|Name:||David Ives Mixter|
Studies and Observation Group
Special Operations Augmentation Command and Control Central,
|Date of Birth:||22 January 1949 (New York, NY)|
|Home of Record:||Darien, CT|
|Date of Loss:||29 January 1971|
|Country of Loss:||Laos|
Click coordinates to view maps
|Status in 1973:||Killed/Body Not Recovered|
|Other Personnel in Incident:||(none missing)|
SYNOPSIS: MACV-SOG, or Military Assistance Command Vietnam Studies and Observation Group, was a joint service high command unconventional warfare task force engaged in highly classified operations throughout Southeast Asia. The 5th Special Forces channeled personnel into MACV-SOG (though it was not a Special Forces group) through Special Operations Augmentation (SOA), which provided their "cover" while under secret orders to MACV-SOG. These teams performed deep penetration missions of strategic reconnaissance and interdiction which were called, depending on the time frame, "Shining Brass" or "Prairie Fire" missions.
On 29 January 1971 Sgt. David I. Mixter was a rifleman assigned to a Long Range Reconnaissance Patrol (LRRP) inserted into the very rugged and isolated jungle covered mountains to seek out and report on enemy forces operating in this region. The team's location was roughly 18 miles west-soutwest of Dak To, South Vietnam; and approximately 2 miles west of the Lao/South Vietnamese border, Attopeu Province, Laos. This is near an area frequently referred to as the "Parrot's Beak" in the tri-border region where the borders of South Vietnam, Laos and Cambodia meet.
At 1400 hours, Sgt. Mixter's patrol made contact with an enemy force of unknown size.Immediately B40 rocket propelled grenades (RPGs) were fired at the team, one of which exploded directly in front of Sgt. Mixter. Shortly thereafter he was checked by the team leader who reported that Sgt. Mixter's chest was covered with blood and he did not respond at all.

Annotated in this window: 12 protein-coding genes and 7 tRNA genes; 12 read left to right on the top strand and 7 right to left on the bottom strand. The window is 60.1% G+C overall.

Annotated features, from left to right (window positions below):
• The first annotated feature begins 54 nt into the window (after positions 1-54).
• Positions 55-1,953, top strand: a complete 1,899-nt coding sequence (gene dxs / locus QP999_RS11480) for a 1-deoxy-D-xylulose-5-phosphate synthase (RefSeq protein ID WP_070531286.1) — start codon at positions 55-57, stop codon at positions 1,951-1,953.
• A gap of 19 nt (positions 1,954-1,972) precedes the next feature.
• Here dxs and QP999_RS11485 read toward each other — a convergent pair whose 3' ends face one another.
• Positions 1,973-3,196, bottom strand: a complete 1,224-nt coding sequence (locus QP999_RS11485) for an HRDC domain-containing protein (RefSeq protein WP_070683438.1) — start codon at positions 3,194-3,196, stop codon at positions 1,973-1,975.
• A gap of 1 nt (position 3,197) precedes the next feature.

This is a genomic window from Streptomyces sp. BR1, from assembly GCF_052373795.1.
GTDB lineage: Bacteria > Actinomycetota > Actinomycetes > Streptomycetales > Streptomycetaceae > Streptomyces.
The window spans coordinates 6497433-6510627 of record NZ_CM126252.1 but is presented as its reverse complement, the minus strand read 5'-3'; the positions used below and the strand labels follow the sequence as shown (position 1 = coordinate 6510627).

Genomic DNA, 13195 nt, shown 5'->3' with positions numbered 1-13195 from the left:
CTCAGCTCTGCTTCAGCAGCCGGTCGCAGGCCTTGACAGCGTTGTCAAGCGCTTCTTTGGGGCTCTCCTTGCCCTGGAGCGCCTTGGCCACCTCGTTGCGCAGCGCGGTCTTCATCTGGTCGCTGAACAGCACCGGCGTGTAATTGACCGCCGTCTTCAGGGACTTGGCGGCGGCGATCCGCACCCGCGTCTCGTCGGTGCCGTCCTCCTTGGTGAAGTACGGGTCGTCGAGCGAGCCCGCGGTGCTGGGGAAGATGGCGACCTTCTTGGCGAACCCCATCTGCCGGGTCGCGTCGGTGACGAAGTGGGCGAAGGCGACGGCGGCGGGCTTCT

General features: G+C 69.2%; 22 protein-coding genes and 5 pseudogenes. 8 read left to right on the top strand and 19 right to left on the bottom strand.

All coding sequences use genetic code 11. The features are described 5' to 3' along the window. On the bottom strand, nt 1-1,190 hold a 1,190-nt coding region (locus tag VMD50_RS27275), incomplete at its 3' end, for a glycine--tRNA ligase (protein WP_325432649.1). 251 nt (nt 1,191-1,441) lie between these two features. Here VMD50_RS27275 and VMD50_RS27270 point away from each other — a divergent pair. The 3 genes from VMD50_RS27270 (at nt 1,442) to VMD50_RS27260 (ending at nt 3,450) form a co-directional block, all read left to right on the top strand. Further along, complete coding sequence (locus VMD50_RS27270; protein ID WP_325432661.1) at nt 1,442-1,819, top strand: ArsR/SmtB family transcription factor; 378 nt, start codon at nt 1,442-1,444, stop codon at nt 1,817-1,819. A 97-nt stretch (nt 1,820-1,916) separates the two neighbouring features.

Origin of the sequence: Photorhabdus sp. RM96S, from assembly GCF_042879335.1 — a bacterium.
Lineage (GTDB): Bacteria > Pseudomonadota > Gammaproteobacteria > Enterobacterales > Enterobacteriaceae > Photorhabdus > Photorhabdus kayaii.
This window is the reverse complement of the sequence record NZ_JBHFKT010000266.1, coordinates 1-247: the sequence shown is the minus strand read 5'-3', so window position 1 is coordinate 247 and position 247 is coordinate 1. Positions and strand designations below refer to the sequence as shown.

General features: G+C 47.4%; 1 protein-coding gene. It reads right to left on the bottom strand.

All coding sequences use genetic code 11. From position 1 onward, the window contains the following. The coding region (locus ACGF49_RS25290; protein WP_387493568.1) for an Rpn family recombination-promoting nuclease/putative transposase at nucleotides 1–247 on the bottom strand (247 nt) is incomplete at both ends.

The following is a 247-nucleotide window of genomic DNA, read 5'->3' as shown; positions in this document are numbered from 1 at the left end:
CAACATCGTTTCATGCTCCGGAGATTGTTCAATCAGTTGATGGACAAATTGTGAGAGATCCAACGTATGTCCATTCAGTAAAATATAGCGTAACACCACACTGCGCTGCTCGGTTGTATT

Because David Mixter was thought to be dead, his body was left behind when the rest of the team broke contact with the communists. The remainder of the team managed to successfully evade during the ensuing running gun battle and was ultimately safely extracted.
A search and recovery (SAR) team was inserted into the ambush site the next day. They found and recovered some of Sgt. Mixter's possessions, but they found no trace of him. Further, they found no signs of a freshly dug grave in the immediate area. No additional search attempts were made due to continuing enemy activity in the area. David Mixter was listed Killed in Action/Body Not Recovered in spite of the fact that the enemy troops were not known for removing the bodies of American dead.
For every insertion like this one that was detected and stopped, dozens of others safely slipped past NVA lines to strike a wide range of targets and collect vital information. The number of MACV-SOG missions conducted with Special Forces reconnaissance teams into Laos and Cambodia was 452 in 1969. It was the most sustained American campaign of raiding, sabotage and intelligence-gathering waged on foreign soil in US military history. MACV-SOG's teams earned a global reputation as one of the most combat effective deep-penetration forces ever raised.
David Mixter is among nearly 600 Americans who disappeared in Laos. Many of these men were known to be alive on the ground. The Laotians admitted holding "tens of tens" of American Prisoners of War, but these men were never negotiated for either by direct negotiation between our countries or through the Paris Peace Accords which ended the War in Vietnam since Laos was not a party to that agreement.
While the fate of Sgt. Mixter is in little doubt, he has a right to have his remains returned to his family, friends and country. For other Americans who remain unaccounted for in Southeast Asia, their fate could be quite different.
Since the end of the Vietnam War well over 21,000 reports of American prisoners, missing and otherwise unaccounted for have been received by our government. Many of these reports document LIVE American Prisoners of War remaining captive throughout Southeast Asia TODAY.
American servicemen in Vietnam were called upon to operate in many dangerous circumstances both on and off duty, and they were prepared to be wounded, killed or captured. It probably never occurred to them that they could be abandoned by the country they so proudly served.